Wednesday, October 28, 2015

How to Create a Better Customer (and Employee) Experience

I love this article. I have often said that I would never ask an employee to do anything I wouldn't do, and that came to mind at midnight a couple of Sundays ago when I was at load-out waiting for trucks and picking up trash from a huge airplane hangar, folding chairs to make the rental pick-up go faster, etc. I wanted to share Shep Hyken's words of wisdom with you. He is quite the master of customer and employee relationships. -Andrea Michaels

Who is responsible for customer service? Unless you run a one-man operation, you probably have to entrust the job to your employees. How can you ensure that they care enough to deliver a good customer experience in every interaction? That they are in sync with your company's culture, vision, mission and philosophy as a whole?

You need to have employees who "buy in" to your organization - that is, loyal employees who have internalized the company's vision and mission. They believe in the company and want it to succeed, and will do their best to promote the business and help it grow.

This organizational buy-in doesn't happen by accident, but it is worth the effort. Employees who take pride in the company not only deliver good customer service, but they are also a benefit to marketing efforts. If you want customer service delivered by employees who care - and the loyal customers who develop as a result - here are some things to remember.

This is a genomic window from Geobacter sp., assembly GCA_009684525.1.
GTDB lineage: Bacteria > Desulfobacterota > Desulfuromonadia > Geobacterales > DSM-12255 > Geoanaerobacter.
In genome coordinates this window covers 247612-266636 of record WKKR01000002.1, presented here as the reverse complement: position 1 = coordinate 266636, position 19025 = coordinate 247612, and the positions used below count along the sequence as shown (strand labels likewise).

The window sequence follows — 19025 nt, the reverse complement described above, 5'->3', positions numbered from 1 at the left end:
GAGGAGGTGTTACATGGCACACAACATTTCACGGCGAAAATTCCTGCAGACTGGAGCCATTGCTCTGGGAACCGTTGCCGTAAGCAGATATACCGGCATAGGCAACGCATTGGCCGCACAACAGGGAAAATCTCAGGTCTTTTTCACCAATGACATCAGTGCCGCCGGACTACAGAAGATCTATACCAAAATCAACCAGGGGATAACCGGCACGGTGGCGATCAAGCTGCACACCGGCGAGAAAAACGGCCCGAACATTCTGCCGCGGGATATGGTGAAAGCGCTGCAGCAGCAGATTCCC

• Start at the top. To be successful, customer service cannot simply be delegated to the front-line employees. Leaders have to be role models for the employees to follow, and all employees must provide good service, whether they are interacting with internal or external customers. The customer-focused culture has to permeate the entire organization from top to bottom. Every decision that is made should incorporate the question, "How does this impact the customer?"
  • Define your service. Take some time to thoughtfully consider what you want your customer experience to look like. What kind of special promise will you make to your customers? Do you promise to respond quickly? To be easy to do business with? To keep your promises? Once you define your brand of customer service, distill it into a few words that are easy for employees to remember and strive for.
  • Communicate and train. Share your customer service philosophy (and its short-form motto or mission statement) with your employees and train them in how to deliver it. Part of this could involve mapping out the customer's journey and identifying all the points of interaction he or she has with the company, and then ensuring that good customer service is built into each of these "touch points."
  • Lead by example. The best way for management to lead by example is by following what I call the Employee Golden Rule: Treat your employees the way you want the customer to be treated - maybe even better. When employees feel like their managers care about them and appreciate them, they are more motivated to do well in their responsibilities - including customer service.